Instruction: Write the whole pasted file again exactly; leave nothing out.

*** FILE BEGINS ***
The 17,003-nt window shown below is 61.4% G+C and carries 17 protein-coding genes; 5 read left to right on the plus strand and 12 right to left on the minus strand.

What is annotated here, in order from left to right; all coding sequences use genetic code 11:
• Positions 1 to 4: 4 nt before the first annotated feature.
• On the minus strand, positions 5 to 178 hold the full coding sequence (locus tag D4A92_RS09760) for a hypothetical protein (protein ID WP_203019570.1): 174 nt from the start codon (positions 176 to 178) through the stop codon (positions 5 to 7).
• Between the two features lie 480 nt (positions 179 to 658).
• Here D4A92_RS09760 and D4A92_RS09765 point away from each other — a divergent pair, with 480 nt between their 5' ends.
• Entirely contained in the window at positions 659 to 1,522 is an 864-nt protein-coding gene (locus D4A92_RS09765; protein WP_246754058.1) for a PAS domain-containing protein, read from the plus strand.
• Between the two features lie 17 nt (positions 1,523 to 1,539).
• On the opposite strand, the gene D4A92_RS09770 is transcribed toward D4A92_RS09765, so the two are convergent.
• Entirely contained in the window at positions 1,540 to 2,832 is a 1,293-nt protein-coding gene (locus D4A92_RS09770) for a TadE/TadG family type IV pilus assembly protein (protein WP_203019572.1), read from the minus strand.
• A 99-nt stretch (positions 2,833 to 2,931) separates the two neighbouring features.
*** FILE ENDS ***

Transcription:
The 17,003-nt window shown below is 61.4% G+C and carries 17 protein-coding genes; 5 read left to right on the plus strand and 12 right to left on the minus strand.

What is annotated here, in order from left to right; all coding sequences use genetic code 11:
• Positions 1 to 4: 4 nt before the first annotated feature.
• On the minus strand, positions 5 to 178 hold the full coding sequence (locus tag D4A92_RS09760) for a hypothetical protein (protein ID WP_203019570.1): 174 nt from the start codon (positions 176 to 178) through the stop codon (positions 5 to 7).
• Between the two features lie 480 nt (positions 179 to 658).
• Here D4A92_RS09760 and D4A92_RS09765 point away from each other — a divergent pair, with 480 nt between their 5' ends.
• Entirely contained in the window at positions 659 to 1,522 is an 864-nt protein-coding gene (locus D4A92_RS09765; protein WP_246754058.1) for a PAS domain-containing protein, read from the plus strand.
• Between the two features lie 17 nt (positions 1,523 to 1,539).
• On the opposite strand, the gene D4A92_RS09770 is transcribed toward D4A92_RS09765, so the two are convergent.
• Entirely contained in the window at positions 1,540 to 2,832 is a 1,293-nt protein-coding gene (locus D4A92_RS09770) for a TadE/TadG family type IV pilus assembly protein (protein WP_203019572.1), read from the minus strand.
• A 99-nt stretch (positions 2,833 to 2,931) separates the two neighbouring features.